|20070074677||Kit for protecting dog leg||April, 2007||Behme||119/850|
|20070028857||Wound cover||February, 2007||Cooney||119/850|
|20060060155||Animal restraint for vets/pet owners||March, 2006||Ip||119/850|
|20050241188||Canine footwear||November, 2005||Yun et al.||36/111|
|6470832||Animal boots||October, 2002||Peacock||119/850|
|6186097||Protection shoe for the paw of a dog||February, 2001||Brockmann et al.||119/850|
|5815948||Waterproof gaiter||October, 1998||Dzielak||36/2R|
|D379251||Boot for a dog||May, 1997||Mezey||D30/146|
|5499459||Footwear with replaceable, watertight bootie||March, 1996||Tomaro||36/10|
|5495828||Animal boots with detachable, vertically adjustable fastening strap||March, 1996||Solomon et al.||119/850|
|4911150||Apparatus for treatment of injuries in an equine lower leg||March, 1990||Farley||602/23|
|D267750||Protective shoe for dogs||January, 1983||Norstrom||D30/146|
|3762073||DISPOSABLE PLASTIC LEGGINGS FOR DOGS||October, 1973||Cantales||36/111|
|2446371||Dog boot||August, 1948||Jones||36/111|
|2443831||Protective garment for animals||June, 1948||Miller||54/79.1|
The present application is a Continuation-in-Part that claims priority from U.S. Non-Provisional Patent Application Ser. No. 11/175,827, filed on Jul. 6, 2005, now abandoned which claims priority from U.S. Provisional Patent Application Ser. No. 60/586,908, filed on 9 Jul. 2004.
The present invention relates to a protective boot that can be placed over an animal's paw and leg, such as after surgery, in order to protect the surgical area, bandages, casts or splints from dirt and possibly reduce infections. Additionally, the boot can dissuade the animal from pawing or gnawing at the surgical site and opening the wound.
Animals, such as dogs and cats occasionally suffer injuries to their legs and paws that require orthopedic or other corrective surgery. Additionally, these animals may also suffer cuts and scrapes to their legs and paws as they walk through brush or in uneven paved areas. Veterinary assistance for these injuries can cost in the hundreds, if not thousands, of dollars.
Typically, after the animal's wound is attended to, the wound is bandaged and/or splinted to aid in recovery and/or to prevent dirt and debris from getting into the wound and possibly causing an infection. The bandages, casts, splints, or other devices utilized to treat the injured leg of the animal ought to be protected from water, dirt, or other debris that the animal can come in contact with. This is often done by placing the wound or injured leg in a plastic bag when the animal enters a potentially contaminating environment, such as the outdoors. However, the bag may rip or the animal may gnaw at the bag or attempt to physically remove it by clawing at the bag, thus exposing the injured leg to the adverse elements. This may create an additional problem associated with the ingestion of the gnawed portions of the bag. Additionally, retention of the plastic bag on the leg of the animal is usually accomplished by tying the bag to the leg with string or by using rubber bands over the bag. Such methods limit the tolerability and comfort of the animal, thus increasing the probability of the animal gnawing and/or clawing and removing the bag from its injured leg. Also, a medical issue associated with decreased blood circulation may arise if the band or string is tied too tightly around the leg. To date, there is an unmet medical need to provide a covering, for an injured leg of an animal, that is resilient against adverse elements, and fosters tolerance and comfort for the animal.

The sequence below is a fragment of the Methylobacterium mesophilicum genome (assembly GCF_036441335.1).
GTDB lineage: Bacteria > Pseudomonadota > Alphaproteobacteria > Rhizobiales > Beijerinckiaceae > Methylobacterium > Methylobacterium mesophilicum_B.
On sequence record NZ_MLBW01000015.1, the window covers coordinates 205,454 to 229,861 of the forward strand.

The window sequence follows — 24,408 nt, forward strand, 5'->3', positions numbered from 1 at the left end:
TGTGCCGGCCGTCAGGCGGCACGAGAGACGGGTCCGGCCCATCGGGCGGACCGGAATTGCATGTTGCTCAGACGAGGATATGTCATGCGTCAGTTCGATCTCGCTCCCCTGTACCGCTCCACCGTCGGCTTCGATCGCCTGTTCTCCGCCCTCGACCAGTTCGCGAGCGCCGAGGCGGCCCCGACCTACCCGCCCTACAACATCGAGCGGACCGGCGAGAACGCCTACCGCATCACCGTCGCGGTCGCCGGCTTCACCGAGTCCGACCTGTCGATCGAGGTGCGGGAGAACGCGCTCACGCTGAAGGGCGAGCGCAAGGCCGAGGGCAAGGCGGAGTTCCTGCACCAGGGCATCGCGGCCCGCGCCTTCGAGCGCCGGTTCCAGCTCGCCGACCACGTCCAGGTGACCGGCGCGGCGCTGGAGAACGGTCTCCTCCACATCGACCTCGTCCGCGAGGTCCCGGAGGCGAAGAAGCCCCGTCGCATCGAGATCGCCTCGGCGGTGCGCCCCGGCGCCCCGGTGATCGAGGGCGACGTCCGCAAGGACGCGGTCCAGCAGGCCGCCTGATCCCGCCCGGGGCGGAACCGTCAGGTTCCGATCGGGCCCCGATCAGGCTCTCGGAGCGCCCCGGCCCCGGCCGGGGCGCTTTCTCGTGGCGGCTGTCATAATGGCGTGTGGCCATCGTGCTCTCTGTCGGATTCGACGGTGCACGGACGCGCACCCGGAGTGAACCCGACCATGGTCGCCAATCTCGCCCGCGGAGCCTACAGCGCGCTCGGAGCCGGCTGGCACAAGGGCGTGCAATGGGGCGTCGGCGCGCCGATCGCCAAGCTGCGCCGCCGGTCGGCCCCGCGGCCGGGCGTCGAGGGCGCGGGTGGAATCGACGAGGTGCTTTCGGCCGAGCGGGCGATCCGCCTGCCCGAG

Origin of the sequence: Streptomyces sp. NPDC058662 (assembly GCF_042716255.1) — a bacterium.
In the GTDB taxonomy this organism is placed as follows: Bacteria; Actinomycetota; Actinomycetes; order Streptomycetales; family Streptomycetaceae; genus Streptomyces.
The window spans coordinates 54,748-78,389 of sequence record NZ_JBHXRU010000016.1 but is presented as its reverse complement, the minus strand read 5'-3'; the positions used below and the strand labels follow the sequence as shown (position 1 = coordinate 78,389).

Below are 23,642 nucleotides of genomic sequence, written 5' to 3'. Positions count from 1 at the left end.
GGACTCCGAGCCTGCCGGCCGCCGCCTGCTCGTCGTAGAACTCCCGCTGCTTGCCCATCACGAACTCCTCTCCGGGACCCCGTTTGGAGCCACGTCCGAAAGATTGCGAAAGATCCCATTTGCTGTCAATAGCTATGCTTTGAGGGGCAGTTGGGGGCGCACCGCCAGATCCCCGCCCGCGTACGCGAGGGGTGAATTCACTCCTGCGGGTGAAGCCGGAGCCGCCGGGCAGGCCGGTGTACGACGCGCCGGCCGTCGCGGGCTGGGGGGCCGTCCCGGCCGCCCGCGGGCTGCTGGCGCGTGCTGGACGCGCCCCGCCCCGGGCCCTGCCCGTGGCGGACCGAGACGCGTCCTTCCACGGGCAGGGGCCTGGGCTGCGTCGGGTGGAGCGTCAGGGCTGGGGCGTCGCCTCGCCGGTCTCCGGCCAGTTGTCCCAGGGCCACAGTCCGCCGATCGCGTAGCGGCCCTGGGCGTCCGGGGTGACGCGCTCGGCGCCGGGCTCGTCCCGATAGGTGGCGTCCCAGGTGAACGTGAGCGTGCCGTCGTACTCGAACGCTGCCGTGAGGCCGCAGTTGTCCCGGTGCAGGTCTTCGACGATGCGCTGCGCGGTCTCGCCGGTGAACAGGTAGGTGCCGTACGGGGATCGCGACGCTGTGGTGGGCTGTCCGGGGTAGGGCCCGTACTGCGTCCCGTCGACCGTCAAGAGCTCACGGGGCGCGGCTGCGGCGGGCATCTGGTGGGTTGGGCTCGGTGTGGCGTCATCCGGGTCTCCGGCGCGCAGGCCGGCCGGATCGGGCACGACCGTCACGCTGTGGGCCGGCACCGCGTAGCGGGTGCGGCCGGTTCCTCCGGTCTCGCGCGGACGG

There have been several attempts made to provide a boot to protect an animal's extremities. None of these describes a boot that extends beyond the intermediate flexible joint of the animal. For example, U.S. Pat. No. 4,458,431 [Sinclair], U.S. Pat. No. 5,148,657 [Stafford, et al.], U.S. Pat. No. 5,495,828 [Solomon, et al.], U.S. Pat. No. 6,526,920 [Griffin], U.S. Pat. No. 6,546,704 [Fisher], U.S. Design Patent 379,251 [Mezey], U.S. Design Patent 382,378 [Stark], and U.S. Design Patent 417,530 [Darek] disclose a myriad of designs, styles, and types of dog boots, primarily for the paw and lower extremity that extend upward to only a point well below the intermediate flexible joint of the leg. Moreover, the majority of the aforementioned boots do not adequately protect the leg of the animal against the wide range of adverse elements, including water and debris.